A new paper outlines steps that could alleviate the burnout and fatigue that doctors and nurses are feeling in response to the COVID-19 pandemic.
In the recent article in the journal Anesthesia & Analgesia, researchers outline the effects of fatigue and burnout on intensive care unit (ICU) workers.
“The COVID-19 pandemic exacerbated an already existing problem within our health care systems and is exposing the pernicious implications of provider burnout,” says coauthor Farzan Sasangohar, assistant professor in the department of industrial and systems engineering at Texas A&M University.
Health care workers are experiencing added stress from multiple areas. Many of them are working longer shifts and experiencing more deaths. The lack of personal protective equipment (PPE) and training on how to use new equipment causes many professionals to question if they have been exposed. This leads to fear that they could infect their family and loved ones.
In addition to those fears, there is anxiety surrounding job security. To reduce the spread of infection, many states have stopped elective procedures and consequently, employers have laid off many health care professionals or reduced their hours.
Four areas of stress
Sasangohar and the research team documented four major areas of stress with the goal of identifying mitigation strategies to reduce burnout among these life-saving workers. The four areas identified by the researchers include occupational hazards, national versus locally scaled responses, process inefficiencies, and financial instability.
Health care workers need effective PPE readily accessible and available to ensure their safety and that of their patients. Getting the necessary equipment has been challenging due to the low numbers of PPE and ventilators in the US Strategic National Stockpile and delays getting equipment into local areas. This slow response, which has caused some providers to reuse PPE past the point of safety and warranty protections, can contribute to anxiety in providers.
“Minimizing occupational hazard is the most important criteria to assure that our health care workforce is fully equipped and assured to be safe in order to face the battle against this virus,” says Bita Kash, professor of health policy and management in the Texas A&M School of Public Health and director of the Joint Center for Outcomes Research at Houston Methodist Hospital.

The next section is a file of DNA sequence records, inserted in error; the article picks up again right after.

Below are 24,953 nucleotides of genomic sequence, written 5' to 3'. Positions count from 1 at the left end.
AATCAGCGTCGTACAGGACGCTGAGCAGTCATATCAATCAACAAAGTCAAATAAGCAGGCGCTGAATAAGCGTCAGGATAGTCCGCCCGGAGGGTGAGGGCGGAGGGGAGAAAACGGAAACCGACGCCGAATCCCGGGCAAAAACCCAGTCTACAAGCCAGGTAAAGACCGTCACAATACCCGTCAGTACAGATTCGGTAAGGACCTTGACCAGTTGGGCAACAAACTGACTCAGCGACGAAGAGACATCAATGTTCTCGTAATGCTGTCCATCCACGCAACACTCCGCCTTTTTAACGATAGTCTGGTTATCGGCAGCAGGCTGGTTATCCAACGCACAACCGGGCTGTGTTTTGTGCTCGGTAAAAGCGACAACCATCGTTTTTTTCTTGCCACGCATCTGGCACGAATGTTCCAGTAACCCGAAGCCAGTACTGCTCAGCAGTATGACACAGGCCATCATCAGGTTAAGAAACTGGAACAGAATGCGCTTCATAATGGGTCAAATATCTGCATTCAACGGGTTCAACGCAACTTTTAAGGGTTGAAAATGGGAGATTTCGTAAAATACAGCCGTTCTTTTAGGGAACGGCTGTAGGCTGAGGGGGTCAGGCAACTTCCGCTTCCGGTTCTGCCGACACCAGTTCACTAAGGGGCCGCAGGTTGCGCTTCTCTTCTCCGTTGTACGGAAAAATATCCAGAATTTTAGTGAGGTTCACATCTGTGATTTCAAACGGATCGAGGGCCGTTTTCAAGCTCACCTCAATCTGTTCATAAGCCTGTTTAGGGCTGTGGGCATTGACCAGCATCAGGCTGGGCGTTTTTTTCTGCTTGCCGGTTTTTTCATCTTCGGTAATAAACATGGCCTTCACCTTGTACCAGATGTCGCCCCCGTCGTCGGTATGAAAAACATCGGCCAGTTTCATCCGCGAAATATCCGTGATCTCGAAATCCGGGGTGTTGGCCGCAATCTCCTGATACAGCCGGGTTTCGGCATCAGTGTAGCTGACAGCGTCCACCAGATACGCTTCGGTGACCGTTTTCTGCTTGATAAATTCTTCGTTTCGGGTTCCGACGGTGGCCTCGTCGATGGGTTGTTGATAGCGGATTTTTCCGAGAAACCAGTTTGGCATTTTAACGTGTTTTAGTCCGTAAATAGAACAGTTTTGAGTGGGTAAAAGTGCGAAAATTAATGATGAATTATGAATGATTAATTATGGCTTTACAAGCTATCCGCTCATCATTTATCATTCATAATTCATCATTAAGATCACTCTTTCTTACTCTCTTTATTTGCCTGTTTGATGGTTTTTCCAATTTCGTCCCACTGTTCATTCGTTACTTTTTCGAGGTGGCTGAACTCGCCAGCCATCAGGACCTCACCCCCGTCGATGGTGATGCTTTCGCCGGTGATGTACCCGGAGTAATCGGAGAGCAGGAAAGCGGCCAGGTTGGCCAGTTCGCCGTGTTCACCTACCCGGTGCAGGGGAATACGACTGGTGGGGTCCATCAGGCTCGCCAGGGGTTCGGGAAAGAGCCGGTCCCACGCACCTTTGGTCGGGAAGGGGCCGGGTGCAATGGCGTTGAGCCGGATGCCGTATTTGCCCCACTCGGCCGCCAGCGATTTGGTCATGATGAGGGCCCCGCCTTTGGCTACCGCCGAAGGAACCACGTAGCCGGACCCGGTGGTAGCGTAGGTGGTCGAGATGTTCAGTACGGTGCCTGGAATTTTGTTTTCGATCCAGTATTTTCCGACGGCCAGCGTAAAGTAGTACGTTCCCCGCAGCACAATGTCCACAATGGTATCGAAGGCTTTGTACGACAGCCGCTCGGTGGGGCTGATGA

The process to secure assistance from federal authorities has been cumbersome and slow for providers. Many requests for additional ventilators and PPE are not being met. These uncertainties about when assistance will arrive has resulted in widespread anxiety among providers.
Process inefficiencies have also contributed to fatigue and burnout due to misinformation or conflicting information given between different specialties. While one subspecialty’s professional organization recommends a certain guideline, another specialty could recommend something else, which leads to confusion.
Anxiety and worry about future career prospects and the overall economy can also lead to provider burnout. Elective surgeries have been canceled or delayed, causing financial stress on some physicians. Others not directly affected by financial hardship may be worried about loved ones or their own family and how they will weather a coming economic recession.
What would ease burnout for doctors and nurses?
To reduce provider burnout and fatigue, the researchers recommend:
- Pandemic plans should include guidance for relevant industries to quickly transition into producing needed medical supplies
- National and regional disaster mitigation plans to help shorten the time needed to provide necessary equipment and testing
- Provision of adequate numbers of test kits and PPE
- Training on disaster management and response for medical professionals
- Relaxing licensing restrictions for individuals licensed outside their state of residence
- Creating a medical reserve corps of these licensed individuals
- Using wearable sensors to monitor health care workers’ mental health and provide simple ways to mitigate anxiety and stress.
“There is much to learn from the response to COVID-19,” says Sasangohar. The team was able “to learn not just from failures and shortcomings, but also from successful adaptations and improvised interventions at the individual, team, and system levels to improve our resilience.”
Source: Alexandra H. Salazar for Texas A&M University